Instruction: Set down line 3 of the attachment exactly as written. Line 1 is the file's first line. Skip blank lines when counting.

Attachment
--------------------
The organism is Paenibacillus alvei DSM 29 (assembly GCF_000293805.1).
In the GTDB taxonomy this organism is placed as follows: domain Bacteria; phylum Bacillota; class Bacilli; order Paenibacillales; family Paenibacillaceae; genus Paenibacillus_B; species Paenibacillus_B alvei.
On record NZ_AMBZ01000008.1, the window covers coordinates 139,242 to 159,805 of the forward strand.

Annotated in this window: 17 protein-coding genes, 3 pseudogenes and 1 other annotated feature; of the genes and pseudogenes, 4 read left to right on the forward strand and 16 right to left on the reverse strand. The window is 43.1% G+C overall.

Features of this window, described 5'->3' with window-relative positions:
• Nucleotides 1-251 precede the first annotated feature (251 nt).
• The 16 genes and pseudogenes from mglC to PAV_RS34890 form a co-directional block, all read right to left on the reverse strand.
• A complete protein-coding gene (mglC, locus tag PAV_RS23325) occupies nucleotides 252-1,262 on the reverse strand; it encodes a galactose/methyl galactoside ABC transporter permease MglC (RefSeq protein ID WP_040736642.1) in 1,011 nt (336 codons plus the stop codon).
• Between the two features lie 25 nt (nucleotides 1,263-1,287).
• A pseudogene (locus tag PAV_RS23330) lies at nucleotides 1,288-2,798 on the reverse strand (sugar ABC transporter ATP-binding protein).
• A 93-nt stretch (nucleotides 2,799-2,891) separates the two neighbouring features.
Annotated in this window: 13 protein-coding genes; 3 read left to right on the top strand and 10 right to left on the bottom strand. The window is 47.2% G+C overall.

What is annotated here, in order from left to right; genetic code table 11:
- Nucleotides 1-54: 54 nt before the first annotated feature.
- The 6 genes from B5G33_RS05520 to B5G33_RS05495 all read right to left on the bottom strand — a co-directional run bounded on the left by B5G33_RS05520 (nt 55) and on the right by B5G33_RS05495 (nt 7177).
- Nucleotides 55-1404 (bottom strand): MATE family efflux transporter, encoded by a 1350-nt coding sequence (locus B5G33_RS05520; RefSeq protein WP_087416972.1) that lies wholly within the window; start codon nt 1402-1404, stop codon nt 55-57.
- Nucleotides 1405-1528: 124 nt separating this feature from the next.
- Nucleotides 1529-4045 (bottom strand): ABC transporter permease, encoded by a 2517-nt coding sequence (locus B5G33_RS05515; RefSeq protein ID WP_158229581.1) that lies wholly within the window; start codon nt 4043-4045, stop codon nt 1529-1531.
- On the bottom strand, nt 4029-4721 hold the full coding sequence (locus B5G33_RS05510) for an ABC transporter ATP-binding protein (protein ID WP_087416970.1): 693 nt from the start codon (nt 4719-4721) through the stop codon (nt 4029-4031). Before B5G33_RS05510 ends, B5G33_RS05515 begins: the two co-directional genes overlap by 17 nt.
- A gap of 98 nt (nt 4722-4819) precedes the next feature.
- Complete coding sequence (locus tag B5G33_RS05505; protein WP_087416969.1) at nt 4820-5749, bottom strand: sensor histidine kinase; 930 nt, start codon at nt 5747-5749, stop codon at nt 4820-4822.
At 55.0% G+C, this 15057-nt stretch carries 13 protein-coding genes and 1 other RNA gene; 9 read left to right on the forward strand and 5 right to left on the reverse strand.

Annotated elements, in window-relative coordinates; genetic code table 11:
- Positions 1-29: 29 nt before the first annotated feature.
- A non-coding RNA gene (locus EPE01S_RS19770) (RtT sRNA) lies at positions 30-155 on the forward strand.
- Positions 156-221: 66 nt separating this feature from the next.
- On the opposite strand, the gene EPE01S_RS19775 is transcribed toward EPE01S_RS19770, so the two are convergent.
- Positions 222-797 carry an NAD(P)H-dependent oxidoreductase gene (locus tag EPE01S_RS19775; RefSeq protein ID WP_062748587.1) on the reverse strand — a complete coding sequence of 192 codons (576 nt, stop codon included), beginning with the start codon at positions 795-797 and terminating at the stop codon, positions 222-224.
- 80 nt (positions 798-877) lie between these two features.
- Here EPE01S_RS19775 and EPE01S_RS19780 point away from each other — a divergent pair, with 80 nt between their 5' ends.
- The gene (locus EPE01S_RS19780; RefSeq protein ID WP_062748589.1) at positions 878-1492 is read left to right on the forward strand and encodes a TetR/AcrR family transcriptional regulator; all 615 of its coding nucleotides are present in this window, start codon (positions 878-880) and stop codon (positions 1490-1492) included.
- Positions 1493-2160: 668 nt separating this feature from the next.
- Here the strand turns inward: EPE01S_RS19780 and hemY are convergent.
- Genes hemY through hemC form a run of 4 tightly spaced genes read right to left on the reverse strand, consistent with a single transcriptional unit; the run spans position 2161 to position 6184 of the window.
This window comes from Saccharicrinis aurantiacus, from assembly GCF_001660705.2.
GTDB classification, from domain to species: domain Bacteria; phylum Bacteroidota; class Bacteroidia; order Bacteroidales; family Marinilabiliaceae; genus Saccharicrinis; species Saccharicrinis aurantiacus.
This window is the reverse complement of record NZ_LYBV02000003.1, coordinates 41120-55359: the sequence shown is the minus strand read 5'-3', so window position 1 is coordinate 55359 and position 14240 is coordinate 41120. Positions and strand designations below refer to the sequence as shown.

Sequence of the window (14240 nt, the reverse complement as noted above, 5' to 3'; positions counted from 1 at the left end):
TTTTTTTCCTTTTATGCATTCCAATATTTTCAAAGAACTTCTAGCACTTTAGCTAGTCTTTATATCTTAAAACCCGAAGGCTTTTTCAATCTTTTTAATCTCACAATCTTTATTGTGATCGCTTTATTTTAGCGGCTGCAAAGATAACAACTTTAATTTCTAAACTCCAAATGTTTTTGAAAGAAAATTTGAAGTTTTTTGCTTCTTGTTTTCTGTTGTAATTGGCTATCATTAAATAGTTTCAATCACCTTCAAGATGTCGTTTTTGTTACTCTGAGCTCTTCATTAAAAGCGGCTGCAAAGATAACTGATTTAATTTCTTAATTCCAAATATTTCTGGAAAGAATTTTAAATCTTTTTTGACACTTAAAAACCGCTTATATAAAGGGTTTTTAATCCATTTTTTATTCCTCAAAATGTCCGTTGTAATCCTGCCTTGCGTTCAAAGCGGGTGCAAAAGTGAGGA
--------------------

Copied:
On record NZ_AMBZ01000008.1, the window covers coordinates 139,242 to 159,805 of the forward strand.